Clegg says 'keep cuts in perspective' on Cardiff visit
Liberal Democrat leader and Deputy Prime Minister Nick Clegg urged people to keep spending cuts "in perspective" on a visit to the Welsh assembly.
He also said any future decision on whether his party should enter into coalition with Labour in the assembly would be made in Wales.
Mr Clegg was making his first visit to Wales since taking office.
He met First Minister Carwyn Jones and his deputy Ieuan Wyn Jones before Lib Dem and Conservative leaders.
Mr Clegg said the whole country had inherited a "black hole" in the public finances and that spending cuts are needed now to avoid "our children and grandchildren" paying off the interest on today's debts.
He said: "We think we need to sort this out over the next four, five years - do it in as fair a way as possible - and on 20 October we will publish how we think we can do this.
"But people should keep it in perspective.
"Even after all the decisions that we have to take which are difficult ones, we'll still be spending more money at the end of the period than we are now."
Mr Clegg would not be drawn on how cuts would affect a proposed defence academy at St Athan in the Vale of Glamorgan.
But he said any decision about potential coalition arrangements in Wales after next May's assembly elections would be made by Liberal Democrats here.
Nick Clegg said: "The assembly is its own master. Its not for politicians such as myself or Ed Miliband or David Cameron in Westminster to point a long finger at our party leaders here."
Trade unionists and other members of an organisation called "Cardiff Against the Cuts" are protesting against the Deputy Prime Minister's visit.
October's spending review by the Conservative-Liberal Democrat Westminster coalition government will give details of public spending cuts.
UK Government departments have been told to prepare plans for making savings of between 25% and 40%.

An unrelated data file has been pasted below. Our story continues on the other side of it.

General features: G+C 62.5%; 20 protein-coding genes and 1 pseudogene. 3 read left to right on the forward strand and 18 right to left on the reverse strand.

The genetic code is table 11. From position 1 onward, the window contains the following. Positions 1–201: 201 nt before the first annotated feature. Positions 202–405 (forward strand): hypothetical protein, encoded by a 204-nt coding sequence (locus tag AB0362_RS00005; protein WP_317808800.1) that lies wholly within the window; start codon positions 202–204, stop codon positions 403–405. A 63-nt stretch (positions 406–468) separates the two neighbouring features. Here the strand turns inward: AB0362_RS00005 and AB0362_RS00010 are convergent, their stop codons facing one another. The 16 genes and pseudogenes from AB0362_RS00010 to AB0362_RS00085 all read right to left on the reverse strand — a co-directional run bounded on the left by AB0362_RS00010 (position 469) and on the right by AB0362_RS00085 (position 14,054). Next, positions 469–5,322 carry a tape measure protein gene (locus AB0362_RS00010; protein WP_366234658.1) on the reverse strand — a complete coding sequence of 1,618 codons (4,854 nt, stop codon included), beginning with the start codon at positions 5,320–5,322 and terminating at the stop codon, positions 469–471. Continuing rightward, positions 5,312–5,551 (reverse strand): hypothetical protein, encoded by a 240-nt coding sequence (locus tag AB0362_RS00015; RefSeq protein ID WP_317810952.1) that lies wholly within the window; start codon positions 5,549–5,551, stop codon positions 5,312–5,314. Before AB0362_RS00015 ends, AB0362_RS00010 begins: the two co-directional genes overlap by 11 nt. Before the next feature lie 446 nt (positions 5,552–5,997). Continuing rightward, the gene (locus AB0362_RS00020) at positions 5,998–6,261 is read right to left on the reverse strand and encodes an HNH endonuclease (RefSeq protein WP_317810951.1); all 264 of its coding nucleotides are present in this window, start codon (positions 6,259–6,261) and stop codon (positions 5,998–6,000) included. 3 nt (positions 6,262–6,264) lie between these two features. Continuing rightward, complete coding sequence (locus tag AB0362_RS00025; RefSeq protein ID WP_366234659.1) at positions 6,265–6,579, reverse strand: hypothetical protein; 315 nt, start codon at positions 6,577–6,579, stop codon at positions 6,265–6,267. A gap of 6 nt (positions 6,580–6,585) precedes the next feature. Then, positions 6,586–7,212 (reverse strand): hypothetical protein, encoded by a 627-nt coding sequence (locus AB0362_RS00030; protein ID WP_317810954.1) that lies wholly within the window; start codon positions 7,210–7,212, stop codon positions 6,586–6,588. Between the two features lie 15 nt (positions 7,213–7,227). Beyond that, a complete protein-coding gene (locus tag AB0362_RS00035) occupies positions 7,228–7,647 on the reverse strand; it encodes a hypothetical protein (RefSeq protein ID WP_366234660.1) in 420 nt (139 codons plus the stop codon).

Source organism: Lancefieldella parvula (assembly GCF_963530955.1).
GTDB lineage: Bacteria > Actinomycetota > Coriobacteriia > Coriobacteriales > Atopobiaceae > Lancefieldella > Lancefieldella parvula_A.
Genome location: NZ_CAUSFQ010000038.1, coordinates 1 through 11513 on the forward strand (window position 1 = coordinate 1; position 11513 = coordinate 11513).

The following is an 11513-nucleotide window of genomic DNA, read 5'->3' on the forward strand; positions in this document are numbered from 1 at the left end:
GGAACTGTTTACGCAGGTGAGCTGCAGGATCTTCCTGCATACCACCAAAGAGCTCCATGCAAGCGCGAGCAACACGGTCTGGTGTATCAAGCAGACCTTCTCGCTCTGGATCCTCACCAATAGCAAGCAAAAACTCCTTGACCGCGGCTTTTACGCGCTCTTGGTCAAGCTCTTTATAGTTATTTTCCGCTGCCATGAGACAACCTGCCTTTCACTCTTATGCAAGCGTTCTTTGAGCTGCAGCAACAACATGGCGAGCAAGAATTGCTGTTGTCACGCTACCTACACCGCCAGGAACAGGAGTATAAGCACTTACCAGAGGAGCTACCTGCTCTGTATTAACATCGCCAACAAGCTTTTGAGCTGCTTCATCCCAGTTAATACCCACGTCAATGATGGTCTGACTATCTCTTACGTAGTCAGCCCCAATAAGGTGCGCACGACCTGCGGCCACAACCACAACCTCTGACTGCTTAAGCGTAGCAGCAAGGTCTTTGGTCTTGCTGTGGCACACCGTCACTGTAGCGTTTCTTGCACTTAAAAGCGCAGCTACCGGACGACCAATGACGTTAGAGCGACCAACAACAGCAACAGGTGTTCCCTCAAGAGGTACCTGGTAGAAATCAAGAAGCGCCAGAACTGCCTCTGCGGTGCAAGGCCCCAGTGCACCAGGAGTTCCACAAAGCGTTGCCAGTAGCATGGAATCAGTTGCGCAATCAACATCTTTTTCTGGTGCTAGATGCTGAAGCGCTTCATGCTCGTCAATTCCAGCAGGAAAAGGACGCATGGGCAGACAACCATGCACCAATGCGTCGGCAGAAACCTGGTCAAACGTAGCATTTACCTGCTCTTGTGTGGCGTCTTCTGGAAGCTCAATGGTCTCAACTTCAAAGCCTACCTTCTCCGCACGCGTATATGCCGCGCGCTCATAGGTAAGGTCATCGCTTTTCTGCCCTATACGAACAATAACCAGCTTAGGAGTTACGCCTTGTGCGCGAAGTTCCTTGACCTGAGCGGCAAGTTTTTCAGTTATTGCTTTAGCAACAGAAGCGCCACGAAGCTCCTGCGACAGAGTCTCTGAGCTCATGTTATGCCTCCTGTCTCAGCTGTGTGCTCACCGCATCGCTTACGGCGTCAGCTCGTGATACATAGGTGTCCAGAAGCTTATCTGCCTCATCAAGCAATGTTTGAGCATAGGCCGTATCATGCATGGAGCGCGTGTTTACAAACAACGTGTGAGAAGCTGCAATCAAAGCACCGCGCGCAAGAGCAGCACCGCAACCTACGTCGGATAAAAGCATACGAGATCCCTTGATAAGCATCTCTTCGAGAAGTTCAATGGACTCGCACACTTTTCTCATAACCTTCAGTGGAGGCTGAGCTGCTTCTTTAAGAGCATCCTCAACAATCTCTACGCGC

Protestors accuse the Liberal Democrats of betraying "ordinary working class people" who seek political allies to protect them from public sector cuts.
Chair of the Public and Commercial Services Union (PCS) in Wales Katrine Williams said: "Far from offering an alternative to the cuts consensus, Clegg's Liberals are propping up a Tory government ideologically obsessed with cutting public services.
"Ordinary people will remember the role the Liberals have played when they cast their vote at the ballot box next year - a warning to all politicians that they should stand up to defend local communities and the services they rely upon, not compete over who gets to wield the axe."
Mr Clegg's visit also coincides with a warning from the Electoral Commission that the question the UK government has proposed for a referendum on changes to the Westminster electoral system is too complicated.
Plaid Cymru has called for that referendum, on whether to introduce the "alternative vote" or AV system of voting, to be delayed from its proposed date of 5 May 2010.
They say this would ensure the voting referendum doesn't clash with elections to the Welsh and Northern Irish assemblies and the Scottish Parliament.
Plaid Cymru's Jonathan Edwards MP said the UK government had tried to "ram" the question through the Houses of Parliament to have a quick referendum without giving due time and consideration to the issues being debated.
Mr Edwards said: "What they should be doing is consulting widely, and including the much fairer Single Transferable Vote option on the ballot paper, rather than trying to construct a political fix which largely favours the Liberal Democrats."
Mr Clegg said the Government would look at the watchdog's recommendations.
He said: "They have suggested in their report a slight change to the question we proposed and we will look at it. It's only just come out."